## Exponential and Logarithmic Equations

Many of the same principles of equation solving extend to equations that contain either: 1) exponential expressions where the variable appears in the exponent, or 2) logarithmic expressions.

In particular, one should remember that exponential functions of a given base (e.g., $f(x) = b^x$) and logarithmic functions of the same base (e.g., $f(x) = \log_b x$) are inverses of one another. Each can be used to eliminate the other as the next two examples show:

**Example 1**

$$\begin{array}{rclc}
20 \left( \displaystyle{\frac{1}{2}} \right)^{x/3} &=& 5 & \scriptsize{\textrm{There is only one occurrence of } x \textrm{ so, we isolate it by applying inverse operations...}}\\\\
\left( \displaystyle{\frac{1}{2}} \right)^{x/3} &=& \displaystyle{\frac{1}{4}} & \scriptsize{\textrm{first, dividing by 20 to undo multiplication by 20}}\\\\
\log_{1/2} \left( \displaystyle{\frac{1}{2}} \right)^{x/3} &=& \log_{1/2} \displaystyle{\frac{1}{4}} & \scriptsize{\textrm{then, taking a log base } 1/2 \textrm{ to undo exponentiation base} 1/2}\\\\
\displaystyle{\frac{x}{3}} &=& 2 &\\\\
x &=& 6 & \scriptsize{\textrm{finally, multiplying by 3 to undo a division by 3}}
\end{array}$$

**Example 2**

$$\begin{array}{rclc}
3 \log_5 x^3 &=& 9 & \scriptsize{\textrm{There is only one occurrence of } x \textrm{ so, we isolate it by applying inverse operations...}}\\\\
\log_5 x^3 &=& 3 & \scriptsize{\textrm{first, by dividing by 3 to undo a multiplication by 3}}\\\\
5^{\log_5 x^3} &=& 5^3 & \scriptsize{\textrm{then, using both sides as an exponent on 5, to undo a log base 5}}\\\\
x^3 &=& 5^3 & \\\\
x &=& 5 & \scriptsize{\textrm{finally, taking a cube root of both sides to undo the cubing of } x}
\end{array}$$

Note, one can use the properties of logarithms to consolidate several logarithms into a single logarithm. This frequently makes solving the related equation easier.

**Example 3**

$$\begin{array}{rclc}
\log x + \log (x+3) &=& 1 & \scriptsize{\textrm{recall a sum of logs (with the same base) can be written as a log of a product...}}\\\\
\log x(x+3) &=& 1 & \scriptsize{\textrm{now, we eliminate the logarithm by using both sides as exponents on a base of } 10}\\\\
10^{\log x(x+3)} &=& 10^1 & \scriptsize{\textrm{then, using both sides as an exponent on 10, to undo a log base 10}}\\\\
x(x+3) &=& 10 & \scriptsize{\textrm{from here, it is a familiar quadratic -- so we proceed to solve in the normal way...}}\\\\
x^2 + 3x - 10 &=& 0 & \scriptsize{\textrm{finally, taking a cube root of both sides to undo the cubing of } x}\\\\
(x+5)(x-2) &=& 0 &\\\\
x &=& 2 \textrm{ or } -5 & \scriptsize{\textrm{properties of logs can produce extraneous solutions -- so we must check these!}}\\\\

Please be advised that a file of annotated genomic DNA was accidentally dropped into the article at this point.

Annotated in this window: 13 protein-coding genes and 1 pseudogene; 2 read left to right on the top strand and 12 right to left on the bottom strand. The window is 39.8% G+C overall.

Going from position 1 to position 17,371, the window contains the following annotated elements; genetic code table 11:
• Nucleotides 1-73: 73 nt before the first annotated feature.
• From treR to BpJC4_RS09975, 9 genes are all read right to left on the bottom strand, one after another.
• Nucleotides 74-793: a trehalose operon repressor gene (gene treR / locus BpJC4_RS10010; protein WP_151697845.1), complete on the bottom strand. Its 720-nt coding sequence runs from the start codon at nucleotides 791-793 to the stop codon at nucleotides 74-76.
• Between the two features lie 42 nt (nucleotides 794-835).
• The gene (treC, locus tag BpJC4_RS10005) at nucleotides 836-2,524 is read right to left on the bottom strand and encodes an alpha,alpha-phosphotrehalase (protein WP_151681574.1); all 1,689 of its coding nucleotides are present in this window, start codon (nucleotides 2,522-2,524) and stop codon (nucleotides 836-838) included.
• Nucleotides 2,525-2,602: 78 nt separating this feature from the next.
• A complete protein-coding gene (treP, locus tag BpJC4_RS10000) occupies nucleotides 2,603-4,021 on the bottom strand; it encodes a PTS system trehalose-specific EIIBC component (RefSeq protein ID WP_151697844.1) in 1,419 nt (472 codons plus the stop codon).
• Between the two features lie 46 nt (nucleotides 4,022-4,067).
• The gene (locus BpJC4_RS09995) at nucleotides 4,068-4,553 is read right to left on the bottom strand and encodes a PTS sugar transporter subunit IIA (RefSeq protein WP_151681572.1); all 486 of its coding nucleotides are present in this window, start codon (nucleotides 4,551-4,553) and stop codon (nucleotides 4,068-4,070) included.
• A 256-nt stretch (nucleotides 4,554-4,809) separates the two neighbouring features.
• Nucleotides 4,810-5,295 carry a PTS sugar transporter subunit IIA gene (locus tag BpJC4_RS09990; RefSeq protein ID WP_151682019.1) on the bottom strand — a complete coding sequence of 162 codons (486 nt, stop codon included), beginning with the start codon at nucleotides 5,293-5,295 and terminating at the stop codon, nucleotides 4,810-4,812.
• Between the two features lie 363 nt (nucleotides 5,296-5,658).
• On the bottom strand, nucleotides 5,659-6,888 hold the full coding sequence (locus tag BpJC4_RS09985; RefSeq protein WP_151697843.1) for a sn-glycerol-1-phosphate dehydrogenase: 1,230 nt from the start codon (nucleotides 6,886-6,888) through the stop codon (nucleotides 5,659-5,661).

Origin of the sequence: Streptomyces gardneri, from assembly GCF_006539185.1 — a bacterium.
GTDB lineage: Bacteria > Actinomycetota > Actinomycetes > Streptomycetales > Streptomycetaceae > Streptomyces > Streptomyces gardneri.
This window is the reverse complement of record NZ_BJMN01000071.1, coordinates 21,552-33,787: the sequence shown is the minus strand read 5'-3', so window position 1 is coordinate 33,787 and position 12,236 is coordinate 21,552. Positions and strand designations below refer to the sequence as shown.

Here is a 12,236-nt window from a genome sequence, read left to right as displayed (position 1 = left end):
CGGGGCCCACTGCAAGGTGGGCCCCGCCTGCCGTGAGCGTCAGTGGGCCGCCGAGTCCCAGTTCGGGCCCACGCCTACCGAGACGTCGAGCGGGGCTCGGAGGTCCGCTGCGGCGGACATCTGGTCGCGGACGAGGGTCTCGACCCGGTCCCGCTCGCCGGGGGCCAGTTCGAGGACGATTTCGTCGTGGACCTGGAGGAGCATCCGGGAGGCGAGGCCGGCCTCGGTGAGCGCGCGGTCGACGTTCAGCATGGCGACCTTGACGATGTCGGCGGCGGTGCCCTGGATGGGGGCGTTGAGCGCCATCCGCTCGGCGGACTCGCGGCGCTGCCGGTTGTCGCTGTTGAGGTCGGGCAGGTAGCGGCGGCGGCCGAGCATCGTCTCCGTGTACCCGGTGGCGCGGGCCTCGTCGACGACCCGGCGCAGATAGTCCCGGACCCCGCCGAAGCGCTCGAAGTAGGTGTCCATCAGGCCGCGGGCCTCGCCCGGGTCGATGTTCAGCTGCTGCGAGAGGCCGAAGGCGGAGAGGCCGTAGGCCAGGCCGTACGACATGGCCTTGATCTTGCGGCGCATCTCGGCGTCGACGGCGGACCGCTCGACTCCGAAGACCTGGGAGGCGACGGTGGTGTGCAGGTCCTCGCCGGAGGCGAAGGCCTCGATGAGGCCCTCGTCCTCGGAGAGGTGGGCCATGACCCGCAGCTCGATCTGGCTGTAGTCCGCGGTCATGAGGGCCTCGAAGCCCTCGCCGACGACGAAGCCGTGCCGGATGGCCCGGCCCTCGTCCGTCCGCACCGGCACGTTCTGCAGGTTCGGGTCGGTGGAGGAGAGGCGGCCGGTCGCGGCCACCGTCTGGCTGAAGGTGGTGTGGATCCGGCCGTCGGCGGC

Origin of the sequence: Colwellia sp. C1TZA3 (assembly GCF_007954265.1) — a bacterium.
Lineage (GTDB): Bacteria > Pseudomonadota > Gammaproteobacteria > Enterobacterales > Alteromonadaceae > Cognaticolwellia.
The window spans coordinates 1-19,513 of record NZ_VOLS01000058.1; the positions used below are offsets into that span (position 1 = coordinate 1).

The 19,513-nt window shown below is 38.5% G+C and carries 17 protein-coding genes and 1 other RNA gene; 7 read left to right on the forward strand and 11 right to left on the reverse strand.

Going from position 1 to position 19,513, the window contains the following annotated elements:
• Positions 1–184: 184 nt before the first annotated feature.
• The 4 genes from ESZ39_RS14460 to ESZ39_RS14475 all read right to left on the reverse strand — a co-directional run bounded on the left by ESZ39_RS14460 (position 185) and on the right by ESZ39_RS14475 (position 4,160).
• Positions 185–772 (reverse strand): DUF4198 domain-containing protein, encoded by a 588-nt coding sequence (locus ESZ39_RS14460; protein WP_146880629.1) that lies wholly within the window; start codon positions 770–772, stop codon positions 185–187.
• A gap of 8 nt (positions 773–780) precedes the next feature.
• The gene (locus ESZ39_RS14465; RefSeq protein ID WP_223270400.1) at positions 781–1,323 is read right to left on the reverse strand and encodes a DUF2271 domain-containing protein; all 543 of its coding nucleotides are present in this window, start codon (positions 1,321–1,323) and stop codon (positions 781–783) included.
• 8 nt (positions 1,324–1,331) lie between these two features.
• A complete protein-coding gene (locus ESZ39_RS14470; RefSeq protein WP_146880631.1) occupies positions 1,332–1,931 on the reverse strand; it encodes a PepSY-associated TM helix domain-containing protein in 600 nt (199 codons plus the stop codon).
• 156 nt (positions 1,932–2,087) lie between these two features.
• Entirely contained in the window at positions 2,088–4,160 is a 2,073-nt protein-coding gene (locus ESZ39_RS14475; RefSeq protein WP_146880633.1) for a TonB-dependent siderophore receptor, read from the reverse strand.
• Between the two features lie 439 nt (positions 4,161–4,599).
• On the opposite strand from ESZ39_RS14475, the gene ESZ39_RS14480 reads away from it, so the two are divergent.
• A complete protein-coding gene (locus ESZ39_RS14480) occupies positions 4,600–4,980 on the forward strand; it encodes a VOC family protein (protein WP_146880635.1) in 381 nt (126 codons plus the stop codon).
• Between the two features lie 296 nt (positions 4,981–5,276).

x &=& 2 & \scriptsize{\textrm{noting that } -5 \textrm{ is a domain issue in the original equation}}
\end{array}$$

**Example 4**

$$\begin{array}{rclc}
\ln (4x+6) - \ln (x+5) &=& \ln x & \scriptsize{\textrm{recall a difference of logs (with the same base) can be written as a log of a quotient...}}\\\\
\ln \displaystyle{\frac{4x+6}{x+5}} &=& \ln x & \scriptsize{\textrm{now, we eliminate the logs by using both sides as exponents on a base of } e}\\\\
e^{\ln (4x+6)/(x+5)} &=& e^{\ln x} & \scriptsize{\textrm{then, using both sides as an exponent on 5, to undo a log base 5}}\\\\
\displaystyle{\frac{4x+6}{x+5}} &=& x & \scriptsize{\textrm{from here, it is just an equation involving rational expressions...}}\\\\
4x+6 &=& x(x+5) & \scriptsize{\textrm{eliminating the denominator, we reveal a quadratic equation}}\\\\
x^2+x-6 &=& 0 & \scriptsize{\textrm{which can be solved by factoring...}}\\\\
(x+3)(x-2) &=& 0 & \\\\
x &=& -3 \textrm{ or } 2 & \scriptsize{\textrm{properties of logs can produce extraneous solutions -- so we must check these!}}\\\\
x &=& 2 & \scriptsize{\textrm{noting that } -3 \textrm{ is a domain issue in the original equation}}
\end{array}$$

In some situations, we must slightly delay attempts to remove the exponential expressions by taking logarithms...

**Example 5**

$$\begin{array}{rclc}
e^x + e^{-x} - 6 &=& 0 & \scriptsize{\textrm{here, we first eliminate the negative exponent by multiplying by } e^x}\\\\
e^{2x} + 1 - 6e^x &=& 0 & \scriptsize{\textrm{this is quadratic in terms of } e^x \ldots}\\\\
(e^x)^2 - 6(e^x) + 1 &=& 0 & \scriptsize{\textrm{seeing that this does not factor nicely, we use the quadratic formula}}\\\\
e^x &=& \displaystyle{\frac{6 \pm 4\sqrt{2}}{2}} & \scriptsize{\textrm{then noting the common factor of } 2}\\\\
e^x &=& 3 \pm 2\sqrt{2} & \scriptsize{\textrm{finally, we turn our attention to eliminating the exponential by taking a natural log}}\\\\
\ln e^x &=& \ln (3 \pm 2\sqrt{2}) & \\\\
x &=& \ln (3 \pm 2\sqrt{2})
\end{array}$$

Logarithms can also be used as a tool to get a variable expression out of an exponent -- even when the base of the exponentiation and the base of the logarithm disagree -- as the next example shows:

**Example 6**

$$\begin{array}{rclc}
4^{x+3} &=& 3^{-x} & \scriptsize{\textrm{take a log (base 10) of both sides}}\\\\
\log 4^{x+3} &=& \log 3^{-x} & \scriptsize{\textrm{now we can appeal to one of the properties of logs to relocate the variable exponents}}\\\\
(x+3)\log 4 &=& -x \log 3 & \scriptsize{\textrm{recalling that } \log 4 \textrm{ and } \log 3 \textrm{are constants, this is a linear equation!}}\\\\
(\log 4 + \log 3) x&=& -3 \log 4 & \scriptsize{\textrm{which we solve in the normal way by isolating } x}\\\\
x &=& \displaystyle{\frac{-3\log 4}{\log 4 + \log 3}} &
\end{array}$$